Philosophy Lite: Poetry a reminder of what God has given us

June 2, 2010 at 1:02 a.m.
Updated June 4, 2010 at 1:04 a.m.

By Raymond Smith

In the area of serious thinking, the poet is akin to the philosopher.

The philosopher is a seeker after truth while the poet is one who thinks deeply about the issues of life and has a command of the English language sufficient to put his deep feelings into words. Most of us probably have these deep thoughts but have a problem putting them into words.

Several years ago, on a trip to Kansas City, I was going through a bookstore where I came across "One Hundred and One Famous Poems." I had never been interested in poetry, but for some reason, I bought the book. It turns out that the book was one of the 20 all-time best sellers in American bookstores.

Every night before I slept, I read one or more poems as I might have read the Bible. When I finished the book, I had a greater understanding of how the poet thinks and feels. (By the way, that book would make an excellent gift to a friend or loved one).

We all could profit by taking time out of every day to meditate on God's beautiful world and His plan for our lives. That needn't be any specific time, but can take place several times throughout the day. Psalms 77:12 says, "I will meditate on all your works and consider all your mighty deeds."

When Wordsworth went to the river Wye, he probably didn't expect to write a poem, but he was struck with the beauty of the place, and from that experience came "Tintern Abbey." As he writes, "And I have felt a presence that disturbs me with the joy of elevated thoughts." That day was a turning point in his life as he wrestled with his relationship with God.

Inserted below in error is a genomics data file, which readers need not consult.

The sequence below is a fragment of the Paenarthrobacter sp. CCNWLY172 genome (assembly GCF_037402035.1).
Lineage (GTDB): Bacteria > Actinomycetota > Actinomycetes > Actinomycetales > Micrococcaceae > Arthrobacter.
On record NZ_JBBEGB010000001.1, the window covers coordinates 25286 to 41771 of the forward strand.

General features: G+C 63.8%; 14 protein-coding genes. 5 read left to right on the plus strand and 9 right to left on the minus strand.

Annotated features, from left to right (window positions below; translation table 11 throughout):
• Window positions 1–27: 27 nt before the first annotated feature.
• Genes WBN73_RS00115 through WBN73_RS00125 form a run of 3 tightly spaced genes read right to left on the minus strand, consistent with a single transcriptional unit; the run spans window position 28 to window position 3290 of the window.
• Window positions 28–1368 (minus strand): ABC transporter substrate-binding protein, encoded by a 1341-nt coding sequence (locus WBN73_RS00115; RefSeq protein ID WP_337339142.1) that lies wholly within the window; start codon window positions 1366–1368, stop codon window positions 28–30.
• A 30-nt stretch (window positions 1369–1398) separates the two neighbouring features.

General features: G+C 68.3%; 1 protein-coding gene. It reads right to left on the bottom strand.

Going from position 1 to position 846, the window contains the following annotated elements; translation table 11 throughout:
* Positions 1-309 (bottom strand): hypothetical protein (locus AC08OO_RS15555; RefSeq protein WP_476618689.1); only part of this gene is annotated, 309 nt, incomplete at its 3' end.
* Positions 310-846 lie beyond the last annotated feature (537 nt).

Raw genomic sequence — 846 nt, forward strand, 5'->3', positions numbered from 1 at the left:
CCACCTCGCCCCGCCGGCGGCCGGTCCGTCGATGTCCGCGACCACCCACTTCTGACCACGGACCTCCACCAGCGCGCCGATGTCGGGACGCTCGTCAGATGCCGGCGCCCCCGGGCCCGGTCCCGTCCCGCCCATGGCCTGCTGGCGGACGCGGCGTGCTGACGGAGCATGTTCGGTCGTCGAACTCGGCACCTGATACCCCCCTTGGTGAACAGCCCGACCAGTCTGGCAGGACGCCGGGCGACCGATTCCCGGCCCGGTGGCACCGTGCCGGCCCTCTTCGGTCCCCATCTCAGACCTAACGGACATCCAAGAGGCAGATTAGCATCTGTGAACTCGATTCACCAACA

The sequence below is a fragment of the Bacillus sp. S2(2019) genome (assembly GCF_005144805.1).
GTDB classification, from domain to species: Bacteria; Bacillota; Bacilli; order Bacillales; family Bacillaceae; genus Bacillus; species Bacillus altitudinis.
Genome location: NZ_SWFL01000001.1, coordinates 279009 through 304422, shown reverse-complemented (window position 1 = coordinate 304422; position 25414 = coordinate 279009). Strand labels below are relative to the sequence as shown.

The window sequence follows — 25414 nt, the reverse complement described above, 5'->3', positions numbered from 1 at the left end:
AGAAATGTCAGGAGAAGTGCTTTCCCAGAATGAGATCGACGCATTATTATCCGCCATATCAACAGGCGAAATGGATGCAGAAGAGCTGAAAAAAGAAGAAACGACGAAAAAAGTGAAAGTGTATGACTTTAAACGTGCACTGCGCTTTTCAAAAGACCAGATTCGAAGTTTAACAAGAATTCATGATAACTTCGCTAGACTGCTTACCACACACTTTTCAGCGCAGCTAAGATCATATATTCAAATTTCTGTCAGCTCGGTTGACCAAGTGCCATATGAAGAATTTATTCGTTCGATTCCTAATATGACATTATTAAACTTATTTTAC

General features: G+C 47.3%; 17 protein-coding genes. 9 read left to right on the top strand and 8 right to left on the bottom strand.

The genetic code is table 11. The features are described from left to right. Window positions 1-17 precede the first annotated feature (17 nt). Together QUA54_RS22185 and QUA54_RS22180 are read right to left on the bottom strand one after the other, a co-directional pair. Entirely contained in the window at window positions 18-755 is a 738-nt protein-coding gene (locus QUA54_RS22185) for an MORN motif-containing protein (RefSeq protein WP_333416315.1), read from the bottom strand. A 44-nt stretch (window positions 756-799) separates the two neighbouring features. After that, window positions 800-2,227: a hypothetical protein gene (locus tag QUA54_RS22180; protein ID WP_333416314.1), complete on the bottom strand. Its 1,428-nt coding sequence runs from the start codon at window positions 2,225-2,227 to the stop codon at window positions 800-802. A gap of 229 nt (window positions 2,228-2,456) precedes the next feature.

While many of the nature-loving poets are obsessed with the wonders of God's world, not all are Christian. Sometimes, people of a great mind try to formulate their own religion, but their feelings betray them.

Some fine poetry has been set to music, and we have this great heritage in hundreds of Christian hymns. One hymn of praise goes like this: "O who can know the mind of God, And who dare call His name, Whose glory is the rising sun, Whose ev'ry word is flame? Who else surrounds in boundless deeps The island of the mind? Who else in clouds of silence keeps Long watch for humankind? Too high for us, O Lord, your ways, Too vast your works: through them ... We reach with trembling words of praise, To touch your garment's hem."

Not only does this poem rhyme, but also has a beautiful cadence.

Poetry speaks to our hearts, saying the most in the fewest number of words. It is a great tool to remind us of the wonderful world God has given us.

Raymond F. Smith is a deacon at Fellowship Bible Church in Victoria and President of Strong Families of Victoria



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